“If then there is any encouragement in Christ” Philippians 2:1
One of the paradoxes of Christian history is that the church has seemed stronger during times of persecution; it seems that attempts to suppress Christianity have actually been good for the health of the church.
It seems a common sense conclusion that if something is difficult it makes us stronger than something that is easy. If we never have to work hard, if life is always easy, if there are no demands upon us, it is easy to become soft and lazy. Often it is doing the things we don’t like, having to work harder than we would choose, going through experiences we would prefer not to have, that makes us into the people we are.
It was the hard experiences that shaped the Church in the days of Saint Paul. If being a follower of Jesus meant that you were liable to be beaten up or thrown out of the community or even killed, then you thought very carefully about what you believed, and, if you believed, you did so with all your heart. There wasn’t much room for being a casual attender or a fringe member of the church, you were in or you were out. The church grew and grew and spread through the known world because there was absolute commitment on the part of its members and absolute confidence in their faith. Paul urges them to stand firm, “If then there is any encouragement in Christ”.
There was no need to be afraid because nothing could separate them from God. Paul wrote to the Christians at Rome, “I am convinced that neither death nor life, neither angels nor demons, neither the present nor the future, nor any powers, neither height nor depth, nor anything else in all creation, will be able to separate us from the love of God that is in Christ Jesus our Lord”. With such confidence, Christians could face everything that was thrown at them, even violent death, and still come out the winners.
One of the weaknesses of the church in Ireland is that it is part of the state. It is associated with schools and hospitals and organizations. Bishops are seen in the company of the great and the good. The church is seen as part of the fabric of traditional Irish society. The experience of being a national institution has made the church soft and complacent.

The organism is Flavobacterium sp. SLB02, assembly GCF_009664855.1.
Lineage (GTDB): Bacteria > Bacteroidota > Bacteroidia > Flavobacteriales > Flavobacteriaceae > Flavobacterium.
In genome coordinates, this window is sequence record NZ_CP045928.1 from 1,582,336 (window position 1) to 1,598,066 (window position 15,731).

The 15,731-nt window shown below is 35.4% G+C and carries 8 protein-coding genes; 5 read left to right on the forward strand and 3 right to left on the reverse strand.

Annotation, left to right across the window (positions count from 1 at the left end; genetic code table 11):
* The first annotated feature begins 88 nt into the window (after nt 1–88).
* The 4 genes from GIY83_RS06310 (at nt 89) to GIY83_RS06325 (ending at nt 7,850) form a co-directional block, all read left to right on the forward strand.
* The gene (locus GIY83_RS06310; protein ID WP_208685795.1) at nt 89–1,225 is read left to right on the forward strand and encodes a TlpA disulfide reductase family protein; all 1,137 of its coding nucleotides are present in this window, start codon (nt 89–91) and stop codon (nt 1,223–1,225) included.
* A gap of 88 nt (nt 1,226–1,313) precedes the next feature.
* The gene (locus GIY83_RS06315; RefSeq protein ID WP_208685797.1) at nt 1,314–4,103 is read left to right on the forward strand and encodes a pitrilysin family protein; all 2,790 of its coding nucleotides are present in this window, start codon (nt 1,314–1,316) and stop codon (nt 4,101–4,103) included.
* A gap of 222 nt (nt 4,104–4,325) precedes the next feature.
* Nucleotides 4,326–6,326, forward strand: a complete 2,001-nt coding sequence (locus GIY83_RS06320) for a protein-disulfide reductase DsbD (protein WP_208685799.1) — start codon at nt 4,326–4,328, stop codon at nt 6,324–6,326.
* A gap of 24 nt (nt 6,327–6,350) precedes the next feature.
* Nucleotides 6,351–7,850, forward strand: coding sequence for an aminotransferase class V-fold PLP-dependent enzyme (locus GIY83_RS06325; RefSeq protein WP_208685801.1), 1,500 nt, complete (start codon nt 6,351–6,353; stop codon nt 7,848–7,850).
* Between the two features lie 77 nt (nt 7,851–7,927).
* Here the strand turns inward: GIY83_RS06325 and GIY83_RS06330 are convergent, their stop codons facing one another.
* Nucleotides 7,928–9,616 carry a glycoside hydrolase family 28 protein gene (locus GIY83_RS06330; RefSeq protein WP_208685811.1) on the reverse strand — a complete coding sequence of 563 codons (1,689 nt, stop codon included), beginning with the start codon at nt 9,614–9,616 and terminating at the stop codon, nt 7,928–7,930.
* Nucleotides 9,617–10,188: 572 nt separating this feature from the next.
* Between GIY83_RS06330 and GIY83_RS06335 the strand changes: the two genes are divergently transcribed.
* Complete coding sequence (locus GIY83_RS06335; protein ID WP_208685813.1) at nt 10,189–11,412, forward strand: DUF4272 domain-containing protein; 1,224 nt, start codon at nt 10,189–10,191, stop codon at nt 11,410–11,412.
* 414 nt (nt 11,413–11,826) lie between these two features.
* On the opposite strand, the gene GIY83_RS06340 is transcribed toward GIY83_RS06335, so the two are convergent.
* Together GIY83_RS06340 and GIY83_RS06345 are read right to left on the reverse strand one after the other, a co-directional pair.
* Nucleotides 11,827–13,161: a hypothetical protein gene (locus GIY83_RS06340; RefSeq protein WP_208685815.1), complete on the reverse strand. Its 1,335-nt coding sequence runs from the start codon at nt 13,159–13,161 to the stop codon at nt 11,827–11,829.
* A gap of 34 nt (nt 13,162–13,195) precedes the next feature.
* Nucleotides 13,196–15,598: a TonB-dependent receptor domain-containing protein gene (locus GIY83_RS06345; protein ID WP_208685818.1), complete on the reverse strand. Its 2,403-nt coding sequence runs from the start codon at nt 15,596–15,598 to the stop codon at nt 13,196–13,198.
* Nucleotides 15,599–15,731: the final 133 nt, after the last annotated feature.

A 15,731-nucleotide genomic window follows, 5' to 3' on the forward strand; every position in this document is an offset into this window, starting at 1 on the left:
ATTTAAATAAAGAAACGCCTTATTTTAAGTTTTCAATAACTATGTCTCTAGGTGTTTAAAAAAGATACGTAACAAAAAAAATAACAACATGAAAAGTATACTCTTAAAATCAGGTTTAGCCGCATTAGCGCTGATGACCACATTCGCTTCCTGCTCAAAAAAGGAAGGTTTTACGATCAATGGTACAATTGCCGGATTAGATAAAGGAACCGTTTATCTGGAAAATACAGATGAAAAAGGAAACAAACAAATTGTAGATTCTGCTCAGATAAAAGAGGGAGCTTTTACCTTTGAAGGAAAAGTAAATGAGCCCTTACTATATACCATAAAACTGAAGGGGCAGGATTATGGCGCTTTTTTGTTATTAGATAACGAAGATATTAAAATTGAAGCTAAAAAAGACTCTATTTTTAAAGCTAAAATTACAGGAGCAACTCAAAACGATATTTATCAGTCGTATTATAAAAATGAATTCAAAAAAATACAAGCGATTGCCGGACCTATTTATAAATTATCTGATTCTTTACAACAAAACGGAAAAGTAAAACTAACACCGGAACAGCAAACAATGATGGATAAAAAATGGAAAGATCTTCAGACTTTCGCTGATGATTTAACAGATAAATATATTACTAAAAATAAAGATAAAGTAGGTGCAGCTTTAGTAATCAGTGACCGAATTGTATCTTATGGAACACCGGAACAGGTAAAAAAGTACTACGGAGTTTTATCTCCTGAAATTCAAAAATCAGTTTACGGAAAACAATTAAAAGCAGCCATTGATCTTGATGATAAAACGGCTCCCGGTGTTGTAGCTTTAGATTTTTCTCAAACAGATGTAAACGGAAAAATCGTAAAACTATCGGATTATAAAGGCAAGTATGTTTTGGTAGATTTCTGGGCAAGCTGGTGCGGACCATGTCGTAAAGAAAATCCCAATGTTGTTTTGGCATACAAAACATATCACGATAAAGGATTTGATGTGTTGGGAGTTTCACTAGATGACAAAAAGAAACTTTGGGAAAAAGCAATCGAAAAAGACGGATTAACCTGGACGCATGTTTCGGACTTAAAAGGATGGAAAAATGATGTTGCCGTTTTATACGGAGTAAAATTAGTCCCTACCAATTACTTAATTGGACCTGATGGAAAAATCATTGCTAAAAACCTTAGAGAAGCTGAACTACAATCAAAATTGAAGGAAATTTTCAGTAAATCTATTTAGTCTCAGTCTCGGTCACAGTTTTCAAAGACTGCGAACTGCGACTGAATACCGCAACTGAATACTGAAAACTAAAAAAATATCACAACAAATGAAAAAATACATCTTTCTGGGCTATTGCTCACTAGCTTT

Even when there is criticism of aspects of church life, those who do the criticizing still profess the same beliefs as the church – the Taoiseach’s criticism of the Vatican in June came from the perspective of one who shared the beliefs of those he attacked. Because of the comfortable situation enjoyed by the church there has been a reticence about condemning the State at times when things should have been said. The Church of Ireland has shared that reticence. Read Sean O’Casey’s autobiography and his account of Ireland in the 1920s and 1930s makes grim reading. The Church of Ireland seemed to say nothing
Paul envisages us as struggling for what we believe, in putting clear space between ourselves and the State, he thinks we should contend ‘as one man for the faith of the gospel’. Whatever happens, conduct yourselves in a manner worthy of the gospel of Christ’, he says.
We have been lulled into a sense of complacency; much of what goes on in the country contradicts the Gospel, but we say nothing. Eventually, a choice has to be made. There will be some who will be like those in John 6:66, ‘From this time many of his disciples turned back and no longer followed him”.
Many of the followers of Jesus did not want any adversity. There are many people now who are happy with a traditional, institutional church that says nothing and slowly fades away
The question that Jesus asks us his followers is one that confronts us, “You do not want to leave too, do you?”
The answer Peter gave, is “Lord, to whom shall we go? You have the words of eternal life. We believe and know that you are the Holy One of God.”
It is with such assurance that Paul can write to his readers that “If then there is any encouragement in Christ . . . Let the same mind be in you that was in Christ Jesus. ”
What do we believe? What would we face for what we believe?